How to Record a Video Will

by MSO
Video wills are gaining in popularity but are not legally accepted in some countries or separate states.

Not all jurisdictions accept video wills as legal last will and testaments so it is best to check and include a written will with the video.

Video taping or digitally recording a will is often considered an alternative means of preventing a will from being contested in court. It shows that the testator is of sound mind when they bequeath their estate and assets and generally shows the testator signing the will to further validate its authenticity. Video wills also gives the testator the ability to convey their feelings for their loved ones and give detailed explanations about why you have left them certain items from  your estate.

However, not all U.S. states recognize video wills as valid, so it is important to understand the local laws in your area and to further ensure the legitimate use of the video will. It is recommended that it be followed by a written will.

When filming a video will the following procedures should be performed:

1. It is important that the quality of the video camera can clearly identify the testator’s face. Speak clearly without distortion and keep the video captured area at medium close-up. The video cannot be edited and is required to be submitted with any kind of technical data necessary to play back the video will.

2. In order for video wills to be admissible as a will, the testator must be sworn in by a person authorized by law to take oaths. While this is only required in some states, it is important to confirm this process before making a video will.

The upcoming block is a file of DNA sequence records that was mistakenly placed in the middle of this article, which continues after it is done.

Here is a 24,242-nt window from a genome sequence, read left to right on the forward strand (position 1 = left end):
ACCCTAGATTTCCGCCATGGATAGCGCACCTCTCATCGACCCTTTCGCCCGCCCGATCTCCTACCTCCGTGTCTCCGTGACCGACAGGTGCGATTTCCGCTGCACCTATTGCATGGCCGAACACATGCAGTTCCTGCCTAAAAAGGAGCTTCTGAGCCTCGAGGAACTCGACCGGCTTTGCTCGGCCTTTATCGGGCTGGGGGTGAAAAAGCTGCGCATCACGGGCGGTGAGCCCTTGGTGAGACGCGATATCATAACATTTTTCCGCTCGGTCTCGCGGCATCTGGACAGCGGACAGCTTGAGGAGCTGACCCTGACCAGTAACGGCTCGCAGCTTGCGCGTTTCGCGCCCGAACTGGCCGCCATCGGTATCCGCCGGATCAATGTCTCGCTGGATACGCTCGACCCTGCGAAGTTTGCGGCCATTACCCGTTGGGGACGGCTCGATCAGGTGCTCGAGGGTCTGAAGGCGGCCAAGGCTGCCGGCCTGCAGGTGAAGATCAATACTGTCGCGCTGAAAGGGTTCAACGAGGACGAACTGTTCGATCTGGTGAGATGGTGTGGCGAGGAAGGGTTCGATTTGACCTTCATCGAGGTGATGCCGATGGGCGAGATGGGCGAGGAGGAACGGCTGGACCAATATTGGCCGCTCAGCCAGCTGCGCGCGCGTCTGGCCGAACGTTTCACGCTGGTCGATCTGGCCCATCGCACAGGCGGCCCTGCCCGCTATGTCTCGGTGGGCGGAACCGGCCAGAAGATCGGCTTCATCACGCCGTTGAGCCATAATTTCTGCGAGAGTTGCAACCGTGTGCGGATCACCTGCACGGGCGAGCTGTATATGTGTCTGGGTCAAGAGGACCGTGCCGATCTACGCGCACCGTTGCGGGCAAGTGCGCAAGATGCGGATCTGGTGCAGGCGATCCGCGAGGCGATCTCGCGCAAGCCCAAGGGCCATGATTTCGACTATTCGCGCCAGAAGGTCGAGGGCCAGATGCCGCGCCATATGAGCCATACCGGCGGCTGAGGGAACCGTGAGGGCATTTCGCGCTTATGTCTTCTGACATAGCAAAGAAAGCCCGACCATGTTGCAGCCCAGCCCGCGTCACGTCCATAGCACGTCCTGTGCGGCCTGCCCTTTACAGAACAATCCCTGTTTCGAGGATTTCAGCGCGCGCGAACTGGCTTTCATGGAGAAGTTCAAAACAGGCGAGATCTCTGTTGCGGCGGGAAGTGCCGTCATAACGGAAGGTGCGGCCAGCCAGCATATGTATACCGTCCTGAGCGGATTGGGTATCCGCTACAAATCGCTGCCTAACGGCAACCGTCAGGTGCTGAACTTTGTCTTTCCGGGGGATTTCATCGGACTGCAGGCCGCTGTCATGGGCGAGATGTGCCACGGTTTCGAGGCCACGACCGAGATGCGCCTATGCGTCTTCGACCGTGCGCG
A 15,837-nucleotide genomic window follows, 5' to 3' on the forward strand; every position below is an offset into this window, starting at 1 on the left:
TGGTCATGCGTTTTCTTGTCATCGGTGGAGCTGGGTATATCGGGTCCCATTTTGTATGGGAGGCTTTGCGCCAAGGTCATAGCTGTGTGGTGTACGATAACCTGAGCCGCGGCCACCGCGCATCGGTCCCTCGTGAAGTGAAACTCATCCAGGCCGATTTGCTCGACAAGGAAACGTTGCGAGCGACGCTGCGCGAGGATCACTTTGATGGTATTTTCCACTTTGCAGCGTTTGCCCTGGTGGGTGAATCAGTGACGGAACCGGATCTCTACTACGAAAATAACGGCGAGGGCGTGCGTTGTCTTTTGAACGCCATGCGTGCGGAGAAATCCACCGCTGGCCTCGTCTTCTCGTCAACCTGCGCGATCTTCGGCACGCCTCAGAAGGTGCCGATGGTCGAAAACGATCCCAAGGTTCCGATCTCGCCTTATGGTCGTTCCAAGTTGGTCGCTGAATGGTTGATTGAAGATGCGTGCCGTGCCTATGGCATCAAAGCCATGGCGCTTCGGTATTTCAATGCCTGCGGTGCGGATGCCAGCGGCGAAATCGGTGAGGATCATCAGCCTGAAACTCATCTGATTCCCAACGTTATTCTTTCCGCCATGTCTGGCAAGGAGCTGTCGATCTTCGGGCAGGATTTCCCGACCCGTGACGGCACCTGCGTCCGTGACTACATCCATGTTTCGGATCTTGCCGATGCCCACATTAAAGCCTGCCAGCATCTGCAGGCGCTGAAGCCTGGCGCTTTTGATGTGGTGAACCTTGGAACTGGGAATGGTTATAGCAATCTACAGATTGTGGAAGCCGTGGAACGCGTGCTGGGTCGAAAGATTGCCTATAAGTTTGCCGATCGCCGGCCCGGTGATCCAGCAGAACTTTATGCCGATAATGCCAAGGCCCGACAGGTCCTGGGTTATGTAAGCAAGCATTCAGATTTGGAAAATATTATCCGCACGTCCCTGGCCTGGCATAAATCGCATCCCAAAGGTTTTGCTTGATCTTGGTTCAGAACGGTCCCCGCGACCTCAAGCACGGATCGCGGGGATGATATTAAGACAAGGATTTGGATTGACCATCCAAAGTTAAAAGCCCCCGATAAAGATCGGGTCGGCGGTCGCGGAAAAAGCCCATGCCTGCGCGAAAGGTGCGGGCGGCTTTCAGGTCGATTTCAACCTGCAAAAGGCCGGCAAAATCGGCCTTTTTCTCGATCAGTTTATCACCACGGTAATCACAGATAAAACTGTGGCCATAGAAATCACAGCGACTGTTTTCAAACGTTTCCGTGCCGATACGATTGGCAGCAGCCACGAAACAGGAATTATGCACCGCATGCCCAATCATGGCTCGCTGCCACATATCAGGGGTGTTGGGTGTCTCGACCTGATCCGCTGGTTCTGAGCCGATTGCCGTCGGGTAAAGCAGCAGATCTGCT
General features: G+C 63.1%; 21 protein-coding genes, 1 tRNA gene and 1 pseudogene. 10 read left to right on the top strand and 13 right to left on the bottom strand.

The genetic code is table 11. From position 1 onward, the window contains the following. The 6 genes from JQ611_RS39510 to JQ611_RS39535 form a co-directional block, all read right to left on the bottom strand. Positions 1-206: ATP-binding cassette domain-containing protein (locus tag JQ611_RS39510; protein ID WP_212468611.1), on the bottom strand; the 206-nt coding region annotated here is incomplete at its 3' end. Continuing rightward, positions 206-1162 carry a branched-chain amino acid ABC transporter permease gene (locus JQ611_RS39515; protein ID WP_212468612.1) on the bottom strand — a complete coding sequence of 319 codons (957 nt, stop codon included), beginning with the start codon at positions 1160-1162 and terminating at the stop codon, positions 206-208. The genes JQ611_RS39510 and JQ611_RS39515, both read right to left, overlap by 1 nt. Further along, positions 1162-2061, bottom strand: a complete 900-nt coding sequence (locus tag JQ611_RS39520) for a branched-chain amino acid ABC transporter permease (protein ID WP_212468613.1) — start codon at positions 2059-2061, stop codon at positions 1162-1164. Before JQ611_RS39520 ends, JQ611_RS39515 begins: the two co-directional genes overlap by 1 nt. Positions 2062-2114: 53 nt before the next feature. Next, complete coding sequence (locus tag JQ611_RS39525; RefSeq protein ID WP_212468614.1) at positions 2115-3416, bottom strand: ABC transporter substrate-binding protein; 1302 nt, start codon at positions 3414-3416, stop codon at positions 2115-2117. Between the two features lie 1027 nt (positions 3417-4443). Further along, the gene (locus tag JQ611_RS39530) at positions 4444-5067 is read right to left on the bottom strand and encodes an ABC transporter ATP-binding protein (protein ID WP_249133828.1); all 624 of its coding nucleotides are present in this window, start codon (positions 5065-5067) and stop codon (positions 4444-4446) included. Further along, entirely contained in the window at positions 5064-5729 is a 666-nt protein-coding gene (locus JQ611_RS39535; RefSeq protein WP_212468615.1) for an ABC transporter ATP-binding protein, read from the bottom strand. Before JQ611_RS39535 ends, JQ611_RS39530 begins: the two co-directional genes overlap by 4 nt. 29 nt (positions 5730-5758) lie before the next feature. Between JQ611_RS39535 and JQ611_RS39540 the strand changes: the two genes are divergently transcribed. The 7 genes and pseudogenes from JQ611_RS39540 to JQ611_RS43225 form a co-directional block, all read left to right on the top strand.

Prior to administering the oath, the officer of the court has to identify themselves on camera.

3. The opening statement by the testator should begin with them identifying themselves, giving their place of residence, declaring that they are of sound mind and that this recording and accompanying hard copy, if necessary, supersede any previous wills.

It is recommended that the testator mention the date, time and place of the recording prior to recounting their last wishes and the recorded names of their beneficiaries.

When a written will accompanies the video will, video of the witnesses signing the document is preferable but if that is not possible the testator should mention the names and addresses of the will’s witnesses.

4. During the filming of a video will, the hours, minutes, seconds and date should be seen on the final image and while the video will shouldn’t be interrupted, if it goes past more than one tape, the end and beginning of one section of the tape should be announced.

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